In Figure 8, you can see the rear panel viewed from inside, where you can see the rear 120 mm fan and the screwless mechanism for installing daughterboards.
As mentioned, the rear 120 mm fan uses a three-pin connector for motherboards. It is black and does not glow when the PC is turned on.
The mechanism for fastening daughterboards looks cheap. It is made with just one long plastic piece instead of using individual mechanisms. Also, the tip of the mechanism – which holds the mechanism to the bottom part of the case – is very thin and it is just a matter of time until you break it.
This case has four external 5.25” bays, two external 3.5” bays and four internal 3.5” bays. The external 3.5” bays can be used by hard disk drives if you don’t have floppy disk drives or memory card readers installed, so you the maximum number of hard disk drives you can install is four, five or six, depending whether you use the external 3.5” bays or not.
The disk drive bays don’t use any kind of screwless mechanism for fastening disk drives. Rosewill website says “Tool-less design,” but this is incorrect. The internal 3.5” bays have a plastic holding mechanism, but it isn’t screwless. You need to add rounded head screws to the front holes from each hard disk drive and this can only be done by using a Phillips screwdriver. Then you slide the drive and the mechanism will lock the drive into place. Or sort of: the drive will be still lose so it’s better if you add a real screw to the rear holes from each hard disk drive. For the untrained eye the presence of these plastic holders for the hard drives can be deceitful, as you may think they are part of a screwless mechanism.
This case has another 120 mm fan between the hard disk drive bays and the front panel. This fan however uses a standard 4-pin peripheral power plug, so you can’t monitor its speed.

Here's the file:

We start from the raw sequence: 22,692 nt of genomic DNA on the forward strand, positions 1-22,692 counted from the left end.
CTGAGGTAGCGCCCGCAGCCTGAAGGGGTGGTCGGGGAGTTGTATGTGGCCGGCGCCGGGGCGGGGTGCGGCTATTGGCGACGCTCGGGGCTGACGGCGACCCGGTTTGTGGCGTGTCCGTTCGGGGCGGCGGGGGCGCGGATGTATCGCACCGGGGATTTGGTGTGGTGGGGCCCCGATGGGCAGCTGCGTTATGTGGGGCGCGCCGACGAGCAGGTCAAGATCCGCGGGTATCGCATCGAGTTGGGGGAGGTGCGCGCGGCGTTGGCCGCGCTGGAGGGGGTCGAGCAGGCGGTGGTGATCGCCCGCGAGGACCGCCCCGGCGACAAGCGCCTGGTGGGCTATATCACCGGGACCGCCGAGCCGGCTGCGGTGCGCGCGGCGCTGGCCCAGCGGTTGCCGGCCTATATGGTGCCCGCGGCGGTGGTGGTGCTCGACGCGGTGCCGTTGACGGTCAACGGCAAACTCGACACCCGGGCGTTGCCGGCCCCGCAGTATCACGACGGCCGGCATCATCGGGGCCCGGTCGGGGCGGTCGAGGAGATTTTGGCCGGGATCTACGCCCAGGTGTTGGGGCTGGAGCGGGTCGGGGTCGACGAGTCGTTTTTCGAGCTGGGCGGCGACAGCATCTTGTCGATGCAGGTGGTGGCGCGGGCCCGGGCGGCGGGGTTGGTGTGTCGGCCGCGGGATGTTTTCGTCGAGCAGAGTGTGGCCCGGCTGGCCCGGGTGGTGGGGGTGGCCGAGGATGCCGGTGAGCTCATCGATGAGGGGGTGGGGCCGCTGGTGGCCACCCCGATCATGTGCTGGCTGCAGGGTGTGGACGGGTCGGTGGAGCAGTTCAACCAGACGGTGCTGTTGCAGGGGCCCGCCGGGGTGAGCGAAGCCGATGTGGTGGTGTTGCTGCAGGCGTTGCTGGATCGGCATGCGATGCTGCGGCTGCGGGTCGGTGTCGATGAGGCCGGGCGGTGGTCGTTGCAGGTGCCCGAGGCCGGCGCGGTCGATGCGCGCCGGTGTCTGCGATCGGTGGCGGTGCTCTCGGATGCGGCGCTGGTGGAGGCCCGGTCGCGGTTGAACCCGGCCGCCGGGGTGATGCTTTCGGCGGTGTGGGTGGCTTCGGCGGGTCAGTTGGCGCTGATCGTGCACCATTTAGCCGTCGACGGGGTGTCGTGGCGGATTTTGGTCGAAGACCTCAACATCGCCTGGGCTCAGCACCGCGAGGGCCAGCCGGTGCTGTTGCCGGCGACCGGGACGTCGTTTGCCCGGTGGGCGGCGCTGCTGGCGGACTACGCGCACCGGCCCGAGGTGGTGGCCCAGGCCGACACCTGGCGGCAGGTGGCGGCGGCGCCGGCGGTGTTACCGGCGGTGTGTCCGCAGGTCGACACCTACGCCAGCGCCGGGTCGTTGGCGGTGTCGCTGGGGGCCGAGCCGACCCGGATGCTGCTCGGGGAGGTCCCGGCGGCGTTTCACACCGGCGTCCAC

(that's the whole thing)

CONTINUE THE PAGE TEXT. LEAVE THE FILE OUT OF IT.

Rosewill Wind Ryder RZLS142-AP case main specs include:
* Researched at Newegg.com one day after we originally posted this review.
Rosewill Wind Ryder (RZLS142-AP) is a simple mid-tower case targeted to the average user looking for an inexpensive case with a little bit more features than very cheap cases. Here is a summary of what we found about this case.
On the day we published this review this case was listed as having a USD 85 suggested retail price on Rosewill's website. At that time, we said that this price was unrealistic for this case and the correct price for it should be USD 40 or below that. We are glad to see a manufacturer taking our constructive criticism into account: the day after we published this review they said they would be lowering their suggested price to USD 70 and at NewEgg.com they already lowered the price for exactly what we suggested: USD 40.
So if you want to spend only up to USD 40 on a case, Rosewill Wind Ryder (RZLS142-AP) is certainly an option. However don't expect miracles: it isn't a "perfect" product. If you want a product with a better overall quality and more features you will need to spend more. On the USD 50-60 range, for example, we have the A+ Curbic from Tagan that we recently reviewed, which provides a great cost/benefit to average users looking for an inexpensive mid-tower case with several extra features.